Millennial and The Future of Leadership By John Zogby
John Zogby Strategies has been has been researching age cohorts (especially Millennials) for two decades. In our pathbreaking report, we offer a glance at the kind of leadership Millennials can and likely will provide. We also closely look at Gen Z, by way of comparison with Millennials and older age cohorts.
Our latest data in the following report uses four lenses to help us understand the next wave of leadership in our future companies, governance, non – profits and other key organizations.
In fact, these four very telling issues reveal the heart and soul of the cultural/political landscape in 2019 and beyond.
When Millennials and Gen Z are put side by side with Generation X, Baby Boomers, and the Cold War generation, perhaps we see the emergence of a new set of values. While many from Gen Z are still up in the air (as evidenced by the high percentages of “not sure” on the four topics of this presentation), Millennials are more grounded in their beliefs.
We have given each of the opposing views their best shot and we believe we have captured the essence of four very significant public debates.
What follows is a useful snapshot utilizing data that is intended to offer us a glimpse at what the future of leadership may look like.
Here are the key findings:
• Millennials are highly networked, steeped in technology, diverse; more than any cohort before them and generally believe diversity -not merit – is paramount to creating the ideal workplace.
• They are also more likely to believe global warming is man-made – as opposed to the result of the natural order of things – and it is a crisis that requires action now.
• Millennials have less trust for hierarchical structure and more trust in the wisdom of the crowd – hence why many institutions are less relevant in their lives (e.g. churches and political parties – to name a couple).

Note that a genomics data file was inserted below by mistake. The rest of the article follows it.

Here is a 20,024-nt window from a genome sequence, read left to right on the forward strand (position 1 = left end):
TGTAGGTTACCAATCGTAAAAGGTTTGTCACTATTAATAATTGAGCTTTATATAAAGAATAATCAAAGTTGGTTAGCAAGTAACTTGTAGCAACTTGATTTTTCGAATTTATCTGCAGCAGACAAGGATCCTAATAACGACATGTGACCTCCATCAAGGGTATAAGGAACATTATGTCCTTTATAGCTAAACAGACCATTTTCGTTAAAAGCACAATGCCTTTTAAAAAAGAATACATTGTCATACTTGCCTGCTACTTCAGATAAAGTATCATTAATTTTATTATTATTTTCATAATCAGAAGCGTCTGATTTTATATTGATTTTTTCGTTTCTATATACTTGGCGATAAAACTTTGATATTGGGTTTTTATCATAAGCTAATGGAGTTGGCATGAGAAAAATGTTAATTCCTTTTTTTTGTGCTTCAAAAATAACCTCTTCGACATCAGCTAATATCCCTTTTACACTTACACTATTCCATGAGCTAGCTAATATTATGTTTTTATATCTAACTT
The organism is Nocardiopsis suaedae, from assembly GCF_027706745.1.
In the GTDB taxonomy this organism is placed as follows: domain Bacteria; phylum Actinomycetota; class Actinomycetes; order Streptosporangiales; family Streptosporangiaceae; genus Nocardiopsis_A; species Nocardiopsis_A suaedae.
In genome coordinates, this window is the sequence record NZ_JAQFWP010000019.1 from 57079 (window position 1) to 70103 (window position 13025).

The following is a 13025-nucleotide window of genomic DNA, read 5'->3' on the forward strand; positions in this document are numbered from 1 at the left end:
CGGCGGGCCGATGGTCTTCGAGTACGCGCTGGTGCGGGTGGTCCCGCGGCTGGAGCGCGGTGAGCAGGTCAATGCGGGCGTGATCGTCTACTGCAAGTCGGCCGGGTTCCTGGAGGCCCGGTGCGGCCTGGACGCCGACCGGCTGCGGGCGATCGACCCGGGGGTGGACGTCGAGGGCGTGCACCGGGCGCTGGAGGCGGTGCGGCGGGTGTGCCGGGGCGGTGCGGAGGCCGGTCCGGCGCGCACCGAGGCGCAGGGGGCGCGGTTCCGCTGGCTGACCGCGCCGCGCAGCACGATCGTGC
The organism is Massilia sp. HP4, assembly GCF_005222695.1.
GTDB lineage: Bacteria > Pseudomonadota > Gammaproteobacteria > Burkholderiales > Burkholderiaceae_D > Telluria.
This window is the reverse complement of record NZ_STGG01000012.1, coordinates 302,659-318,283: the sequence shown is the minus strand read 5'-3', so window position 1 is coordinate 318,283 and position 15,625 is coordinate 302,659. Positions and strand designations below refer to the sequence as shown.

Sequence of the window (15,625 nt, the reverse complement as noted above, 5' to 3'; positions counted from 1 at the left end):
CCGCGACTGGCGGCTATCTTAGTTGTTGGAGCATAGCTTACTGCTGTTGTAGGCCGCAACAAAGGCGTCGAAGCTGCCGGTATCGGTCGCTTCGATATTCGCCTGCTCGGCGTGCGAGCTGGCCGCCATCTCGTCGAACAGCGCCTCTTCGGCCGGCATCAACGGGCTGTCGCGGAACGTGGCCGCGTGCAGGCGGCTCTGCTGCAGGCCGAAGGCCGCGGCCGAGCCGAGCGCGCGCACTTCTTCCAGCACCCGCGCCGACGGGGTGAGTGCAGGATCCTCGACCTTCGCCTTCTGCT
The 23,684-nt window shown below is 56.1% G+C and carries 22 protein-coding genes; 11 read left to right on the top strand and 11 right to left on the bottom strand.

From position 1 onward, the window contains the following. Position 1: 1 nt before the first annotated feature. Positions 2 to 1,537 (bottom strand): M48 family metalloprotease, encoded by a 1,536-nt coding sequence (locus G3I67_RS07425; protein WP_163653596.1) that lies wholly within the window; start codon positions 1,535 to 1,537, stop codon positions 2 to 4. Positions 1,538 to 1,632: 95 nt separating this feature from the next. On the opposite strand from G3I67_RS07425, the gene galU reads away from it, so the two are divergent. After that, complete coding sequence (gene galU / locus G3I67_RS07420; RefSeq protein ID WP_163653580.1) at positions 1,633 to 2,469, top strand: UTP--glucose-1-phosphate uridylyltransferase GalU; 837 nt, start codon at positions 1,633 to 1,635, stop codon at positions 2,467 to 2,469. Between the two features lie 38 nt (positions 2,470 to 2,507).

• Gen Z is still young, small in numbers, but perhaps we’re starting to see a significant pattern – if Millennials are a window; then Gen Z is even more diverse and prefers the workplace to be so as well.
• They too strongly view climate change is man-made and action is required now.
• Many from Gen Z are on the fence about the other topics in this report, as evidenced by the high percentages of those who are “not sure”. Therefore, it remains to be seen where Gen Z will ultimately stand. Stay tuned as we will continue to track this up and coming generation.
In the final analysis:
What Boomers have begun (by challenging authority) and Gen X’ers have fostered (trust yourself over institutions), Millennials have driven home in a big way. This survey underscores what surveys by Zogby and others have shown about Millennials. They place a premium on diversity over merit, believe it is the role of businesses to primarily protect the environment as opposed to the top priority being job creation and prefers new systems of problem-solving (i.e. the wisdom of the crowd) over top-down hierarchy.
The key takeaway here is – look for our future leaders to be less focused on hierarchy as Millennials bring their network-based approach to problem-solving into communities, the workplace, and ultimately government. In other words, expect to varying degrees the call for a transformation of power away from centralized institutions as we see this already playing out in the world of blockchain technology.
John Zogby (@TheJohnZogby) is the founder of the Zogby Poll and Zogby companies, including John Zogby Strategies, and author of We Are Many We Are One: Neo-Tribes and Tribal Analytics in the 21st Century America.
Jeremy Zogby, John Zogby Strategies, contributed to this report.